Topic: Uncategorized

COURT OF CHANCERY RULES ON THE APPLICABILITY OF FORUM SELECTION CLAUSES TO NON-SIGNATORIES TO A CONTRACT AND A PLAINTIFF’S BURDEN IN ALLEGING BREACH OF THE “COMMERCIALLY REASONABLE EFFORTS” STANDARD

By: Scott E. Waxman and Teresa Teng

In Neurvana Medical, LLC v. Balt USA, LLC et al., C.A. No. 2019-0034-KSJM (Del. Ch. Sep. 18, 2019), the Delaware Court of Chancery granted a motion to dismiss by a defendant parent company, whose subsidiary entered into a purchase agreement containing a Delaware forum selection clause. The court applied the “closely related” test in finding that the plaintiff failed to allege sufficient facts to show that the non-signatory parent entity was “closely related” to the underlying purchase agreement and as a result, plaintiff could not bind the parent entity to the agreement’s forum selection clause.

In the subsequent Neurvana Medical, LLC v. Balt USA, LLC et al., C.A. No. 2019-0034-KSJM (Del. Ch. Feb. 27, 2020), the court split its decision in granting the motions to dismiss for lack of personal jurisdiction over one of the defendant officers of the purchaser in the transaction, and for failure to state a claim with respect to all but one count of the plaintiff’s complaint. The court denied the motion to dismiss for lack of personal jurisdiction with respect to another officer of the purchaser who had also served as chairman of the board of the seller. The court also denied such defendant’s motion to dismiss on the cause of action of breach of fiduciary duty.

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CHANCERY COURT DENIES PURCHASER’S THEORY OF RECOUPMENT WITH TIME-BARRED CLAIMS TO OFFSET POST-MERGER EARN-OUT PAYMENTS

By: David L. Forney and Marissa Leon

The Delaware Court of Chancery (the “Court”) recently rejected a Purchaser’s theory of recoupment with claims of breach of contract and fraudulent inducement that were time-barred by the statute of limitations. Claros Diagnostics, Inc. Shareholders Representative Committee v. OPKO Health, Inc., C.A. No. 2019-0262-SG, 2020 WL 829361 (Del. Ch. February 19, 2020).

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DEMAND FOR BOOKS AND RECORDS UNDER SECTION 220 TO AID IN PROXY CONTEST IS NOT A PROPER PURPOSE, CHANCERY COURT FINDS

By: C.J. Voss and Adam Heyd

In High River Limited Partnership, Icahn Partners Master Fund LP, and Icahn Partners LP v. Occidental Petroleum Corporation, C.A. No. 2019-0403-JRS (Del. Ch. November 14, 2019), the Delaware Court of Chancery (the “Court”) dismissed a demand by stockholders of Occidental Petroleum Corporation (“Occidental”) under Section 220 of the Delaware General Corporate Law (“Section 220”) for documents and information relating to Occidental’s acquisition of Anadarko Petroleum and related transactions. The Court held that the stockholders’ demand for books and records to aid in a proxy contest did not constitute a proper purpose, and that a broad demand for corporate records was not necessary and essential to the stockholders’ purpose of challenging company management over its decision to enter into a transaction.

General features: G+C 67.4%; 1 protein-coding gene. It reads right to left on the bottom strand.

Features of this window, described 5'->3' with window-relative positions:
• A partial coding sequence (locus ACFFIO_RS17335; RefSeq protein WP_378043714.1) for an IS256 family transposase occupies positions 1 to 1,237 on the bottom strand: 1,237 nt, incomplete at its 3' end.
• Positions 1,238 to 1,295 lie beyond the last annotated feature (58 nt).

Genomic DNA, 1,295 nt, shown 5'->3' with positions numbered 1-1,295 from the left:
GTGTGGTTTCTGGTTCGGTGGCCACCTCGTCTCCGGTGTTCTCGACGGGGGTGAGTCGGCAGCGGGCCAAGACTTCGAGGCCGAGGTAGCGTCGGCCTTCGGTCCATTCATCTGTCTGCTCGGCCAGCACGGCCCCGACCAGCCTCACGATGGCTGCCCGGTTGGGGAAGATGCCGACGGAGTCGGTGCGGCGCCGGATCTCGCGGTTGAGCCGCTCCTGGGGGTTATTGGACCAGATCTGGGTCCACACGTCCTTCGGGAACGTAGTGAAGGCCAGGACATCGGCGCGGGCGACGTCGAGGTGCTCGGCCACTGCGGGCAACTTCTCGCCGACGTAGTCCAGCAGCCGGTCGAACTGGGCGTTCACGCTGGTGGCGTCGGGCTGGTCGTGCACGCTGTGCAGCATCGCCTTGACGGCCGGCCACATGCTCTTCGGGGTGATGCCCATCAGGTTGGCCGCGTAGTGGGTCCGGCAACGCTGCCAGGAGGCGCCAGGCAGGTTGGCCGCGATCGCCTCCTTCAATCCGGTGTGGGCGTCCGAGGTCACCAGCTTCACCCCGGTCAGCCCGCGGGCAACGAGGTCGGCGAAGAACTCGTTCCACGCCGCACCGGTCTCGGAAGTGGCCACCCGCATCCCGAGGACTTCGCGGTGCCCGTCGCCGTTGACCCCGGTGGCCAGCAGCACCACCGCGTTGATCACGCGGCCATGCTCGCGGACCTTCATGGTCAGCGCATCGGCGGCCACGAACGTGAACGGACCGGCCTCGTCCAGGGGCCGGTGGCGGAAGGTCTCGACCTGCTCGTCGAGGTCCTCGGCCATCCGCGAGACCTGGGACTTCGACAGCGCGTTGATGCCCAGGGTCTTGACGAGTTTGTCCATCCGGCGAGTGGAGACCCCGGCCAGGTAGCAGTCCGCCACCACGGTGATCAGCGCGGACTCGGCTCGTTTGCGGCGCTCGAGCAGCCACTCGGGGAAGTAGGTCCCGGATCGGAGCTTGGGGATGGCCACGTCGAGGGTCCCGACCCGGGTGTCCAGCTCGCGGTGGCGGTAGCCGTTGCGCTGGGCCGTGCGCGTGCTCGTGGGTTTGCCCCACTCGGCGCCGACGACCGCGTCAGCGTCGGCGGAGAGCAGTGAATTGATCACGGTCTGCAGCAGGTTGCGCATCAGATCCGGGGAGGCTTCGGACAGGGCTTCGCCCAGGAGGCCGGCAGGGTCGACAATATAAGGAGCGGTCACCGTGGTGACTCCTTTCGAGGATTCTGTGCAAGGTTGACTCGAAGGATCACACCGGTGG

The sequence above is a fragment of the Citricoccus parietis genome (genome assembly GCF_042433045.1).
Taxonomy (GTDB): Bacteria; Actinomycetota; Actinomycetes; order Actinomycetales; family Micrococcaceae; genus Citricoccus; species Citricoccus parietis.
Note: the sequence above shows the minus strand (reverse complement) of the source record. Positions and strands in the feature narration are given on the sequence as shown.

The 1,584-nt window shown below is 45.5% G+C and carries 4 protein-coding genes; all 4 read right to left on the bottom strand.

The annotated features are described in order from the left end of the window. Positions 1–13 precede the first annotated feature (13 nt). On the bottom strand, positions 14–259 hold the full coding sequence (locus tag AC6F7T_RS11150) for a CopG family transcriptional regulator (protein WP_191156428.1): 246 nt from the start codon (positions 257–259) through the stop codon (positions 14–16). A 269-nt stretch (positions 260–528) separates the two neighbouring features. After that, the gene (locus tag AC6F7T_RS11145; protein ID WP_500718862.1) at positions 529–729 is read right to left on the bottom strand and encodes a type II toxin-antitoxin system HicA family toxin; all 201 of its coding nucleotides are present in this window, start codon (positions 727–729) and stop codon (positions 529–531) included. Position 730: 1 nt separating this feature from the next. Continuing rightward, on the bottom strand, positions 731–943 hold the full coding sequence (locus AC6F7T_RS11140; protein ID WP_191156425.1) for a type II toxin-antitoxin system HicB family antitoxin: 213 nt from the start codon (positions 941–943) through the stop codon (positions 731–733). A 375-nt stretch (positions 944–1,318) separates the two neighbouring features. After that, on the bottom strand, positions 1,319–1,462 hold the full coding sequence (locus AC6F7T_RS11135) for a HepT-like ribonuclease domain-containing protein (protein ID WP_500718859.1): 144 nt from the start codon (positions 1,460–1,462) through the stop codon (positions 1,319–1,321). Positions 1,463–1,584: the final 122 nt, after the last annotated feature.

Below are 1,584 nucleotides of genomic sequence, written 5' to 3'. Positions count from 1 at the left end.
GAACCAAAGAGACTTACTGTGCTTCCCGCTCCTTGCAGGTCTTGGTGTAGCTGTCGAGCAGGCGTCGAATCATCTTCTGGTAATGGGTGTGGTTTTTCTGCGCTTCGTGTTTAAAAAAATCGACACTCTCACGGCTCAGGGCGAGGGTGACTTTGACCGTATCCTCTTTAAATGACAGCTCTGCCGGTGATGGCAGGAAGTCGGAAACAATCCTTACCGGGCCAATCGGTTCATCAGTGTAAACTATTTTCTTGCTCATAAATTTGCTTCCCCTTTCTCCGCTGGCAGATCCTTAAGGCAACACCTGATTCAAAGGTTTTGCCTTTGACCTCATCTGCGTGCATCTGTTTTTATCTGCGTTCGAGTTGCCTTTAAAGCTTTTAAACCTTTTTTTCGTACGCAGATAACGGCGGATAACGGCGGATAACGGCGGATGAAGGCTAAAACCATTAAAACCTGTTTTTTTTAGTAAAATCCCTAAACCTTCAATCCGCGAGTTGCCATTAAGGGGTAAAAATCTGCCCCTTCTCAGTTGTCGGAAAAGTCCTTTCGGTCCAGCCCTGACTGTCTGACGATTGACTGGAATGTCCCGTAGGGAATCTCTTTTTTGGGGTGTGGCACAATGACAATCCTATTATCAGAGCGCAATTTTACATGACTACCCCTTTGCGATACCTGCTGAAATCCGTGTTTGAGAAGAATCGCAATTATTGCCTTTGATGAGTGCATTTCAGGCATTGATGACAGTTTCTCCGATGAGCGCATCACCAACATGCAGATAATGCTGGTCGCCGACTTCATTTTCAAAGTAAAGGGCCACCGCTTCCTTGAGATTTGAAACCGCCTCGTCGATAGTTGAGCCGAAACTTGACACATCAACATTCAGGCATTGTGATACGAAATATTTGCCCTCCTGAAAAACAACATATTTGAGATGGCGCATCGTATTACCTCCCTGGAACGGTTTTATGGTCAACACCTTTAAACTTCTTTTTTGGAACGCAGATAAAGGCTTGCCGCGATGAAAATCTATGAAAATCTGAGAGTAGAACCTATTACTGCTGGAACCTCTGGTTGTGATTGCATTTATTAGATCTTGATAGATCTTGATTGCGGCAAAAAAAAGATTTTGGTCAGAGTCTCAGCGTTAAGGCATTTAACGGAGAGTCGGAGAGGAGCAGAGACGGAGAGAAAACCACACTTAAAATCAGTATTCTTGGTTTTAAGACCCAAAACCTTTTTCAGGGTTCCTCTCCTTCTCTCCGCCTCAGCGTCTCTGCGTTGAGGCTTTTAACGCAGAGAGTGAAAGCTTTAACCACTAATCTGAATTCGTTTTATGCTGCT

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Transactions Involving Controlling Stockholder as a Result of Actual or Inherent Coercion are Subject to Entire Fairness Standard of Review

By: Annette Becker and Rich Minice

In In re Tesla Motors, Inc. Stockholder Litigation, C.A. No. 12711-VC (Del. Ch. Feb. 4, 2020), the Delaware Court of Chancery rejected the defendants’ (Elon Musk and the Tesla, Inc. (“Tesla”) board of directors (“Defendants”)) novel position that “inherent coercion” doctrine–as it relates to a controlling stockholder–evaporates when a case for breach of fiduciary duty moves beyond the pleading stage and stockholder ratification exists, and re-affirmed the Delaware principle that entire fairness is the appropriate standard of review.  The Court rejected motions for summary judgment by both parties finding that there remained issues of material fact to be determined as to whether stockholder ratification was fully informed and uncoerced, and whether a majority of the Tesla board of directors approving the merger was independent.

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Stockholder Letter Requesting Remedial Action Deemed a Pre-Suit Demand

By: Joanna Diakos Kordalis and Zack Sager

In Solak v. Welch, the Court of Chancery found that a letter from a stockholder to the board of directors, which requested remedial action to address allegedly excessive non-employee director compensation, was a pre-suit demand and dismissed the stockholder’s complaint for failing to allege wrongful demand refusal.